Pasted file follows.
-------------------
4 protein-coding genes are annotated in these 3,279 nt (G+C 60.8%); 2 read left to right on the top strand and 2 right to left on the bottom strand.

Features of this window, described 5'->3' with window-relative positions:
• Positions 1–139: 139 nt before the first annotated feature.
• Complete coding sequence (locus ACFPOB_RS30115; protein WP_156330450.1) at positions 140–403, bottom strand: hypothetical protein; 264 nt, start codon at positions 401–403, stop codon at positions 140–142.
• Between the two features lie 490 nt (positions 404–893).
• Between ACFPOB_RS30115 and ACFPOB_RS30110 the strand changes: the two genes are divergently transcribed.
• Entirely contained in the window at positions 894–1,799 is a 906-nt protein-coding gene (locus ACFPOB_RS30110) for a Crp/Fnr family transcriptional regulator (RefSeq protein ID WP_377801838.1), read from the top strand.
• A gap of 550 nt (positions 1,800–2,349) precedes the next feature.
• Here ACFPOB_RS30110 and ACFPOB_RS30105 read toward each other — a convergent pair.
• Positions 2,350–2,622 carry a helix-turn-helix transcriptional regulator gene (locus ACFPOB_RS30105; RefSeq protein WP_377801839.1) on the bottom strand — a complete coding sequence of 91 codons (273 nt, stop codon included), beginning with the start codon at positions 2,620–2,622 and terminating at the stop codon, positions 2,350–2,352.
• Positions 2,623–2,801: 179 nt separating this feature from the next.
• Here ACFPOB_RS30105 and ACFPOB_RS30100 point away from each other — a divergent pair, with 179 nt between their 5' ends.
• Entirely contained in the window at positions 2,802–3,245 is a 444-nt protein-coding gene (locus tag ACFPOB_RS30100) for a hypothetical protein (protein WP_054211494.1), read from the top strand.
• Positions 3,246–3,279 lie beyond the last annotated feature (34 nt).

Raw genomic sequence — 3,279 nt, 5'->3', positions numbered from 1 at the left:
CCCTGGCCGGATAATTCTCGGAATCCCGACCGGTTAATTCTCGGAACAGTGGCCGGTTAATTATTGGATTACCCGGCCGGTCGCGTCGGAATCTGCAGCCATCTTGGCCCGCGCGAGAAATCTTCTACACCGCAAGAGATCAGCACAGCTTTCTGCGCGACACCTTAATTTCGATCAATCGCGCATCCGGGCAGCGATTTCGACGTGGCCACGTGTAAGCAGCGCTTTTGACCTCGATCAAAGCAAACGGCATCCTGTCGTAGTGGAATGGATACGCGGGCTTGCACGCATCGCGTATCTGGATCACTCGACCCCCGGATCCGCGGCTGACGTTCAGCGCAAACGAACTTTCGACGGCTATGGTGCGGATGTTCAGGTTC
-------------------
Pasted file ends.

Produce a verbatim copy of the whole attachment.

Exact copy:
4 protein-coding genes are annotated in these 3,279 nt (G+C 60.8%); 2 read left to right on the top strand and 2 right to left on the bottom strand.

Features of this window, described 5'->3' with window-relative positions:
• Positions 1–139: 139 nt before the first annotated feature.
• Complete coding sequence (locus ACFPOB_RS30115; protein WP_156330450.1) at positions 140–403, bottom strand: hypothetical protein; 264 nt, start codon at positions 401–403, stop codon at positions 140–142.
• Between the two features lie 490 nt (positions 404–893).
• Between ACFPOB_RS30115 and ACFPOB_RS30110 the strand changes: the two genes are divergently transcribed.
• Entirely contained in the window at positions 894–1,799 is a 906-nt protein-coding gene (locus ACFPOB_RS30110) for a Crp/Fnr family transcriptional regulator (RefSeq protein ID WP_377801838.1), read from the top strand.
• A gap of 550 nt (positions 1,800–2,349) precedes the next feature.
• Here ACFPOB_RS30110 and ACFPOB_RS30105 read toward each other — a convergent pair.
• Positions 2,350–2,622 carry a helix-turn-helix transcriptional regulator gene (locus ACFPOB_RS30105; RefSeq protein WP_377801839.1) on the bottom strand — a complete coding sequence of 91 codons (273 nt, stop codon included), beginning with the start codon at positions 2,620–2,622 and terminating at the stop codon, positions 2,350–2,352.
• Positions 2,623–2,801: 179 nt separating this feature from the next.
• Here ACFPOB_RS30105 and ACFPOB_RS30100 point away from each other — a divergent pair, with 179 nt between their 5' ends.
• Entirely contained in the window at positions 2,802–3,245 is a 444-nt protein-coding gene (locus tag ACFPOB_RS30100) for a hypothetical protein (protein WP_054211494.1), read from the top strand.
• Positions 3,246–3,279 lie beyond the last annotated feature (34 nt).

Raw genomic sequence — 3,279 nt, 5'->3', positions numbered from 1 at the left:
CCCTGGCCGGATAATTCTCGGAATCCCGACCGGTTAATTCTCGGAACAGTGGCCGGTTAATTATTGGATTACCCGGCCGGTCGCGTCGGAATCTGCAGCCATCTTGGCCCGCGCGAGAAATCTTCTACACCGCAAGAGATCAGCACAGCTTTCTGCGCGACACCTTAATTTCGATCAATCGCGCATCCGGGCAGCGATTTCGACGTGGCCACGTGTAAGCAGCGCTTTTGACCTCGATCAAAGCAAACGGCATCCTGTCGTAGTGGAATGGATACGCGGGCTTGCACGCATCGCGTATCTGGATCACTCGACCCCCGGATCCGCGGCTGACGTTCAGCGCAAACGAACTTTCGACGGCTATGGTGCGGATGTTCAGGTTC